If you do have to bring more than one pair of shoes, wear the bulkier ones on the plane. And be sure to use a compression shoe bag for the pair that you pack - shoe bags save space and keep your dirty shoes away from the rest of your stuff.
How to pack tech for minimalist travel
If you work remotely, you probably need to bring a whole bunch of tech with you on your trip. Unfortunately, tech can get really heavy, and all the extra chargers and batteries can take up a sub-optimal amount of space. Here are some tips for slimming down your tech load:
. Skip the laptop if you can. Laptops are some of our heaviest tech. If you can get away with using a tablet, or even just an iPhone, you can potentially save a lot of space. That said, most remote workers can’t leave their laptop at home. Considering how vital laptops are for most of us, your travel backpack should have a dedicated laptop pocket.
Knack Packs have an independent padded side-access laptop pocket that keeps your laptop super-safe and easily accessible at all times.
. Simplify your chargers. Chargers too easily turn into a giant tangled mess. Opt to only bring one of each terminal that you’ll need. For example, get a multi-purpose cable bundle or dongle that has one USB, one USB-C, and one lightning terminal. Then, store your chargers in a tech pouch, or for super easy-access, in the Series 1’s cable garage.
. Get smaller headphones. As much as we love our big noise canceling headphones, they’re not a minimalist piece of equipment. When it comes to traveling, noise-cancelling earbuds - like AirPods - are far more sensible. The sound quality might not be as good, but they get the job done, and take up virtually no space.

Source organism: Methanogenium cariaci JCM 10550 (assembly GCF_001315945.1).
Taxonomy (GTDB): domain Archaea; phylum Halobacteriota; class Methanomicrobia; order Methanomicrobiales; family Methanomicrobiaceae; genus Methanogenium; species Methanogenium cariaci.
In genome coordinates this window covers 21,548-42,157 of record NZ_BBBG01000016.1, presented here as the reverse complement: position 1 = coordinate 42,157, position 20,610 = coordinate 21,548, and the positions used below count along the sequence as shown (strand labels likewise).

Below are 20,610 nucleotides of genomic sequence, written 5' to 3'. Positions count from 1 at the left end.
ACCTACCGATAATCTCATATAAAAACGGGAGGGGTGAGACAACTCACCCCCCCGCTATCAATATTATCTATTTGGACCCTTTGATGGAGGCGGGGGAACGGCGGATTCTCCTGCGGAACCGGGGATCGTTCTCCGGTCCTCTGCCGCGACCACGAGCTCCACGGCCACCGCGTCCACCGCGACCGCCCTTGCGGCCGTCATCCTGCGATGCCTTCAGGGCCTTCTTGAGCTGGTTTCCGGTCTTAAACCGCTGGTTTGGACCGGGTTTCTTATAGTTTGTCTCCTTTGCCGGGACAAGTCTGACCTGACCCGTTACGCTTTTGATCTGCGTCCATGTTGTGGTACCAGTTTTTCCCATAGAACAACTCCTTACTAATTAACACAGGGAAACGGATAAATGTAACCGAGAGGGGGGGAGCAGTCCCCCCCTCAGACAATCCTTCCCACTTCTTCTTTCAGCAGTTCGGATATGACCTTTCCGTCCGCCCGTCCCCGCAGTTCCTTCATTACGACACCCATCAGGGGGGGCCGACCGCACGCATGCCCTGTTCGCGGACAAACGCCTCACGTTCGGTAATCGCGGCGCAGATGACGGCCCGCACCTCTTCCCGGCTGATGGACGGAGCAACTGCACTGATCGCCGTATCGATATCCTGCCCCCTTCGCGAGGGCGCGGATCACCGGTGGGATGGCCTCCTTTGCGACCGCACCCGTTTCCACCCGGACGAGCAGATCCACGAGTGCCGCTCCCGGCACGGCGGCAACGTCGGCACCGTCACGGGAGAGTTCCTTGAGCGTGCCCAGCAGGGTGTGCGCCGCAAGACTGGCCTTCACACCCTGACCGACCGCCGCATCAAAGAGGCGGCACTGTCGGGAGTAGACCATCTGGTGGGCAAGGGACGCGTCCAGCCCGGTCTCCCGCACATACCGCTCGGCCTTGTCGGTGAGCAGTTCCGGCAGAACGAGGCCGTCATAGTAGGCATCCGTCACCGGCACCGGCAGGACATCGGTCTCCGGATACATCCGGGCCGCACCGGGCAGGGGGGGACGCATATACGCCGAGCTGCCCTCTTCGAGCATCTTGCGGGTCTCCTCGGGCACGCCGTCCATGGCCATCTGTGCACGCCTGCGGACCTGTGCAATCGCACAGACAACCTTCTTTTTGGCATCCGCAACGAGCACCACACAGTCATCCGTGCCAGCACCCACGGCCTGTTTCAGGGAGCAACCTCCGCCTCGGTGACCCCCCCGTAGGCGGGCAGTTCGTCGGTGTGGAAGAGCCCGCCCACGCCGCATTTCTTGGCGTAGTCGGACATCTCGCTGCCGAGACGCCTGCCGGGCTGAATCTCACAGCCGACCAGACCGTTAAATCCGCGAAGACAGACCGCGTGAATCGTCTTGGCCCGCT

. Don’t bring a big camera. You don’t need a fancy camera to capture all of the memories that you make on your trip. In most cases, an iPhone will suffice. If you do want to bring a camera, invest in something lightweight like the Sony RX.
. Bring an e-book, or don’t. Replace your books with an e-reader, unless, of course, you’re not really going to read. You can definitely leave your e-reader at home and download the Kindle app on your phone.
How to pack toiletries for minimalist travel
Toiletries don’t have to take up a lot of space if you know what to buy and bring. Here’s what and what not to pack in your minimalist travel backpack:
Don’t bring liquids
The major hindrance to minimalist packing when it comes to toiletries are the liquids: they’re heavy, they take up a lot of space, and it’s always a bummer when they get confiscated at TSA. And they spill. Instead, replace liquids with bar soaps, tablets and powders. These days, there are so many non-liquid alternatives to common toiletries, like this multipurpose body bar.
If you do bring liquids, bring multipurpose liquids like this 18-in-1 soap by Dr. Bronners. Just remember the TSA’s 3-1-1 rule for carrying liquids onto the plane.
Replace big toiletries with smaller ones
Invest in travel sizes of all of your usual toiletries. For example, replace a normal toothbrush with a foldable one, bring a comb instead of a hairbrush, and if you really need it, bring a mini hair straightener instead of a full-size one.
How do you pack like a minimalist for travel? Let us know in the comments.